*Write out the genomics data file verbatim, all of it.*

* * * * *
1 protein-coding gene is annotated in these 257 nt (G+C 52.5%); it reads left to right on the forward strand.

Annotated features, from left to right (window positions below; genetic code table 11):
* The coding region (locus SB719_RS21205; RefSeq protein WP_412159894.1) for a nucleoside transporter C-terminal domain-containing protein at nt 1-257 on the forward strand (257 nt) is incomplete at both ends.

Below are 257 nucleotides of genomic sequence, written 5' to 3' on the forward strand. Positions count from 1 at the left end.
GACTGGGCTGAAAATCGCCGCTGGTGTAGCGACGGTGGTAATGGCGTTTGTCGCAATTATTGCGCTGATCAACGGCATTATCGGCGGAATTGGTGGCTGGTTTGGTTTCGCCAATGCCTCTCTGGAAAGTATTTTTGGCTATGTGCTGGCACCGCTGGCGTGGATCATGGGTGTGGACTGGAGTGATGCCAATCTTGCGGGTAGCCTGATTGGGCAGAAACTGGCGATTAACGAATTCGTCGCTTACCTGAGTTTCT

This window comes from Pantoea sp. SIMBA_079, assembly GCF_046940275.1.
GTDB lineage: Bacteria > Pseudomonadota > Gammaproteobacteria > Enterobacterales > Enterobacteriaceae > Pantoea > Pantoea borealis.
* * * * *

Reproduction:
1 protein-coding gene is annotated in these 257 nt (G+C 52.5%); it reads left to right on the forward strand.

Annotated features, from left to right (window positions below; genetic code table 11):
* The coding region (locus SB719_RS21205; RefSeq protein WP_412159894.1) for a nucleoside transporter C-terminal domain-containing protein at nt 1-257 on the forward strand (257 nt) is incomplete at both ends.

Below are 257 nucleotides of genomic sequence, written 5' to 3' on the forward strand. Positions count from 1 at the left end.
GACTGGGCTGAAAATCGCCGCTGGTGTAGCGACGGTGGTAATGGCGTTTGTCGCAATTATTGCGCTGATCAACGGCATTATCGGCGGAATTGGTGGCTGGTTTGGTTTCGCCAATGCCTCTCTGGAAAGTATTTTTGGCTATGTGCTGGCACCGCTGGCGTGGATCATGGGTGTGGACTGGAGTGATGCCAATCTTGCGGGTAGCCTGATTGGGCAGAAACTGGCGATTAACGAATTCGTCGCTTACCTGAGTTTCT

This window comes from Pantoea sp. SIMBA_079, assembly GCF_046940275.1.
GTDB lineage: Bacteria > Pseudomonadota > Gammaproteobacteria > Enterobacterales > Enterobacteriaceae > Pantoea > Pantoea borealis.